Around 4,400 elderly people living in 37 care homes in Malta, as well as frontliners working within these homes, will begin receiving the COVID-19 vaccine, the Active Ageing Ministry announced today.
This comes after the vaccine programme was rolled out in St Vincent de Paul, where about 70 people were inoculated per day, and as the government plans to see every elderly person in a care home in Malta inoculated by the end of March.
To do this, the number of vaccinations per day is expected to rise to 140, double the current rate.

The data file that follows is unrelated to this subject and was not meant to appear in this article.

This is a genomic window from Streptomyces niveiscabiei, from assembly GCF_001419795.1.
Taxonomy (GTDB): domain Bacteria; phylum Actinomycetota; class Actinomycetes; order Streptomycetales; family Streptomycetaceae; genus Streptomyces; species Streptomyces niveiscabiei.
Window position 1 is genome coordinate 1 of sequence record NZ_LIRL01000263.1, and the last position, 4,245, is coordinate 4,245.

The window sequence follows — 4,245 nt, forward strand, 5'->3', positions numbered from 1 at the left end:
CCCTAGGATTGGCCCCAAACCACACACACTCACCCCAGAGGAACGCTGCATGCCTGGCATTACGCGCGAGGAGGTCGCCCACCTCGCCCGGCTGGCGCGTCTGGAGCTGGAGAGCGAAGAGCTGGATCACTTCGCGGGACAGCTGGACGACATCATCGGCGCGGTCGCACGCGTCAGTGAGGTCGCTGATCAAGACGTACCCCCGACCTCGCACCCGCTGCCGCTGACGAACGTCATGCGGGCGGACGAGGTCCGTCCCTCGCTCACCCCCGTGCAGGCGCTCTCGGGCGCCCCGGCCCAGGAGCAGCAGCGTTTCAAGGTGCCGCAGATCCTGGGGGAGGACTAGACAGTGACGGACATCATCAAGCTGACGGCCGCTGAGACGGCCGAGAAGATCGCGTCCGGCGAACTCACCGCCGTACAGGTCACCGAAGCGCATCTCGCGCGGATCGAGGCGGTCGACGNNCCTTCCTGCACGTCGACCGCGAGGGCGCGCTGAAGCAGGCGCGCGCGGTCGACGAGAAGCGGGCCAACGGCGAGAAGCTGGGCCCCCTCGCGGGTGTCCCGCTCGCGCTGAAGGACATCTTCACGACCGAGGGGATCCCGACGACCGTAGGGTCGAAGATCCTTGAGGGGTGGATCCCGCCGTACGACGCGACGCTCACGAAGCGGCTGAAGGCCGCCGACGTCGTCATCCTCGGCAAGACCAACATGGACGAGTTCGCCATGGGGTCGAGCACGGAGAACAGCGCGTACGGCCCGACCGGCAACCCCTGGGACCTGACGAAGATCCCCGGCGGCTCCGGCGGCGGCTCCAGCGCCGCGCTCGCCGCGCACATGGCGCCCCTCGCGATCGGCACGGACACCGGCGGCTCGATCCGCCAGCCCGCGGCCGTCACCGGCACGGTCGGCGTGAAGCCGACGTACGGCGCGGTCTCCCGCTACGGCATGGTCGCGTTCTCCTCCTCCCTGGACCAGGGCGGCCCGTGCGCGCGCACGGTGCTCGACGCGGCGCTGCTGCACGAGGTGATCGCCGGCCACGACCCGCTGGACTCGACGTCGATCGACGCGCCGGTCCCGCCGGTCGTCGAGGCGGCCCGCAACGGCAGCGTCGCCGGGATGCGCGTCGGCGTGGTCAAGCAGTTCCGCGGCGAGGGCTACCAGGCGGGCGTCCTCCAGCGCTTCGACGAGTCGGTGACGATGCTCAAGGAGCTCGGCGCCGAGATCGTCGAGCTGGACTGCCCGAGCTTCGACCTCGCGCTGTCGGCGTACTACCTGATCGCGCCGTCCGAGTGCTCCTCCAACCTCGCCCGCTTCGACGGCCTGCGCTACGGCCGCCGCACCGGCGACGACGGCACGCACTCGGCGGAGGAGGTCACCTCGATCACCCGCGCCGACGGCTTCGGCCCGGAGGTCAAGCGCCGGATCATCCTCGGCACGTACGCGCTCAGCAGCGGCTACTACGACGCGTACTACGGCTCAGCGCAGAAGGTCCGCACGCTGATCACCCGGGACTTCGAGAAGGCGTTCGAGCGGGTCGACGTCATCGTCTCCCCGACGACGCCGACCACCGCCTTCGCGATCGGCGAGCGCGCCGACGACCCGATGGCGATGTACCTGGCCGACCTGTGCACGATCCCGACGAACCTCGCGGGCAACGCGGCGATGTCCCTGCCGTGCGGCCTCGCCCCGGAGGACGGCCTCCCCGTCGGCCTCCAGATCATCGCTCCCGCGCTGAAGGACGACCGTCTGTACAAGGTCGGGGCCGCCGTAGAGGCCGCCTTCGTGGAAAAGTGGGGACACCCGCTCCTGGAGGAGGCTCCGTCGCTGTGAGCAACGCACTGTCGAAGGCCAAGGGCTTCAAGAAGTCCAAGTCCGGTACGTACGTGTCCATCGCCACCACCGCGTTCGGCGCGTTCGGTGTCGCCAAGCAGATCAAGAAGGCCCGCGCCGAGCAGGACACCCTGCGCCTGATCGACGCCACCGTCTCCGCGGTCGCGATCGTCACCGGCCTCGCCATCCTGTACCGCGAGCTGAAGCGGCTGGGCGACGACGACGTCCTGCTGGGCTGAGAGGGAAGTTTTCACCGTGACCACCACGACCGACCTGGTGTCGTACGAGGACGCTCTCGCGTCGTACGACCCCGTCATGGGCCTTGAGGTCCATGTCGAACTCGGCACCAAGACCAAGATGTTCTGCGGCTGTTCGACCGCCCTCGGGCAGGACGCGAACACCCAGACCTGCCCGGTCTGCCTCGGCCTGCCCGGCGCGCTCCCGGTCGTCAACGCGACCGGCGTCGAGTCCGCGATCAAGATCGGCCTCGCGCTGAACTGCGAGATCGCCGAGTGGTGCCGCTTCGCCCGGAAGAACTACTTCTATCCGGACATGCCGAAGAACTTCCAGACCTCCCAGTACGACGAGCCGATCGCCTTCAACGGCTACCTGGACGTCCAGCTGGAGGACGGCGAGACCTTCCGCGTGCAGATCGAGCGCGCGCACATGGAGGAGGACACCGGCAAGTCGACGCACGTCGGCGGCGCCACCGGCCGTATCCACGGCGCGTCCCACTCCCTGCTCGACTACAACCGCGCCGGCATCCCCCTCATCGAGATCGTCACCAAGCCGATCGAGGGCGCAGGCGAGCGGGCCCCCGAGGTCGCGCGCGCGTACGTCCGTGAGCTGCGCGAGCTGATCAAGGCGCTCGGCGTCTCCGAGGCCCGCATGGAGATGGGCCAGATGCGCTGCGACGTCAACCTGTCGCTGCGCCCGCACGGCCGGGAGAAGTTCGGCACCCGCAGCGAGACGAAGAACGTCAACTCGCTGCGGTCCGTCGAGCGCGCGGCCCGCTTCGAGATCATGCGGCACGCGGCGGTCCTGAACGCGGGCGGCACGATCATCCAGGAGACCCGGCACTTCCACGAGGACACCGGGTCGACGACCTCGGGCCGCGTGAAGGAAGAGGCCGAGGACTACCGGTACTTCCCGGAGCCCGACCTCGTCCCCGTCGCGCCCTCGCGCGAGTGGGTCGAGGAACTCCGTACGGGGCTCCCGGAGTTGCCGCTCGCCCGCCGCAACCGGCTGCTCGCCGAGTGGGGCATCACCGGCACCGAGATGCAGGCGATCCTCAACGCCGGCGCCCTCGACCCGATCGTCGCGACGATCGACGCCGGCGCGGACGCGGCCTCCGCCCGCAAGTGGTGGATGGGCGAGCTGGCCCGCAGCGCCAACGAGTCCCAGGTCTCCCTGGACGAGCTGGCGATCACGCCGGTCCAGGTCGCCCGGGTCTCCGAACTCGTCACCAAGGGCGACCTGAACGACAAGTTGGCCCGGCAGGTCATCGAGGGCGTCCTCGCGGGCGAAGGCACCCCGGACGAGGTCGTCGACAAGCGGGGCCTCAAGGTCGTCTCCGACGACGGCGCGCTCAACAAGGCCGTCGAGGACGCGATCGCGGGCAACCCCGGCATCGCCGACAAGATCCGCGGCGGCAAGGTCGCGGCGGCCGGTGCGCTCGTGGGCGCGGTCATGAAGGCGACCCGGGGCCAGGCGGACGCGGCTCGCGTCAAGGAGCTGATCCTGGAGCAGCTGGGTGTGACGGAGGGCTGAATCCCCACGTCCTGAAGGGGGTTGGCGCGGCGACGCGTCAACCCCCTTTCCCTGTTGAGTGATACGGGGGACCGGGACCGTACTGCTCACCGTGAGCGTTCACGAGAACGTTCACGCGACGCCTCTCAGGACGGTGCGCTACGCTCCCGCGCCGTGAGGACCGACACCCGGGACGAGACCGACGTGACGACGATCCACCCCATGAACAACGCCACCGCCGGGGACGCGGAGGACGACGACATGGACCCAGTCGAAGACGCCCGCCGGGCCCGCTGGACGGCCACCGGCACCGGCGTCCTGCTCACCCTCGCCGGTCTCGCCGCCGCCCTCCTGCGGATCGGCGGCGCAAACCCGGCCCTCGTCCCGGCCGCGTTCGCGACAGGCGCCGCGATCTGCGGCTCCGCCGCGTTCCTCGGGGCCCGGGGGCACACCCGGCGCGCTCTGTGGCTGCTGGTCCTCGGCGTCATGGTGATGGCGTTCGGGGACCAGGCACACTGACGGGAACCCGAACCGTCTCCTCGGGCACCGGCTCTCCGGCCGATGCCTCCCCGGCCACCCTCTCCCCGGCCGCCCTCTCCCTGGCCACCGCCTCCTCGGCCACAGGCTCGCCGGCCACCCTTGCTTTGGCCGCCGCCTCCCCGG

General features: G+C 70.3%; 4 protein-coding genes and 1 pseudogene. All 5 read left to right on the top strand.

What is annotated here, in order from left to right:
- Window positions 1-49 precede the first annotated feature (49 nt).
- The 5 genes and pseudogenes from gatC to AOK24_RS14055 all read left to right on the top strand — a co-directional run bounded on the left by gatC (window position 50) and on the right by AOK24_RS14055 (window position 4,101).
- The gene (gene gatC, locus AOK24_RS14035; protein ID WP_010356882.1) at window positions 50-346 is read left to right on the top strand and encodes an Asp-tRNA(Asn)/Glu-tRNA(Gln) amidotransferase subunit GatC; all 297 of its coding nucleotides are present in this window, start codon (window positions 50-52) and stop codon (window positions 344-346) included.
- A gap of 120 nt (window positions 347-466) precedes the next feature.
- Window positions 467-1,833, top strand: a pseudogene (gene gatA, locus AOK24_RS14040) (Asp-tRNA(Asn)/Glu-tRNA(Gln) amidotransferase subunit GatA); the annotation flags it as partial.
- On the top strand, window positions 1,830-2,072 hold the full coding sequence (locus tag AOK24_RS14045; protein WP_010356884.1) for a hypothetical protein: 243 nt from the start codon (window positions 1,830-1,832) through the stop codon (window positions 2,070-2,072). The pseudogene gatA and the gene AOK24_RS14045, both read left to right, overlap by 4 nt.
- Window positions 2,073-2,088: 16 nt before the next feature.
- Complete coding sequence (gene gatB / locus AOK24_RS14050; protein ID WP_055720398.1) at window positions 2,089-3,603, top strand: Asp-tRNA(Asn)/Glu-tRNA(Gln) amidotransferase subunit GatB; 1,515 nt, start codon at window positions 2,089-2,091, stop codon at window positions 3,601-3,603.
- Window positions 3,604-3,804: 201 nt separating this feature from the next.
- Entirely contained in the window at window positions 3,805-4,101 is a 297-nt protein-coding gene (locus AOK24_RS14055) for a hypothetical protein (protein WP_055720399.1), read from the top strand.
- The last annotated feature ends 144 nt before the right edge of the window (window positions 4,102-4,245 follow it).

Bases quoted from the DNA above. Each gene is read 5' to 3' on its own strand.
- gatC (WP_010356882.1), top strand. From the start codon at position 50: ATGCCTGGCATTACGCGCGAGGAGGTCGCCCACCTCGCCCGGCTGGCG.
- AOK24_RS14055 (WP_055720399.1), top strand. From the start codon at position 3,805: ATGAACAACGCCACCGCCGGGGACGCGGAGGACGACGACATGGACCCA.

The first batch to be inoculated are over-85s, and over 2,000 employees in these homes as well as state homes, Church-run homes and private homes are expected to receive the vaccine.
For the vaccine to work, two doses need to be given to each person weeks apart, with the Ministry saying they had a plan for this rollout.
“We are conscious of the possibility of the vaccine having some side effects, and we need to make sure there is a plan in regards whoever is given the vaccine and where, to avoid having people feeling ill, like employees who are coming from the same hall,” Minister Michael Farrugia said.
Farrugia continued to say that he believed that by the end of March, the first dose of the vaccine would be given to all elderly people in these homes in Malta.
“Let’s remember that the government invested a lot to ensure that there’s a vaccine in two doses for everyone,” he said, before saying that the vaccine would allow the country to return to “normality”.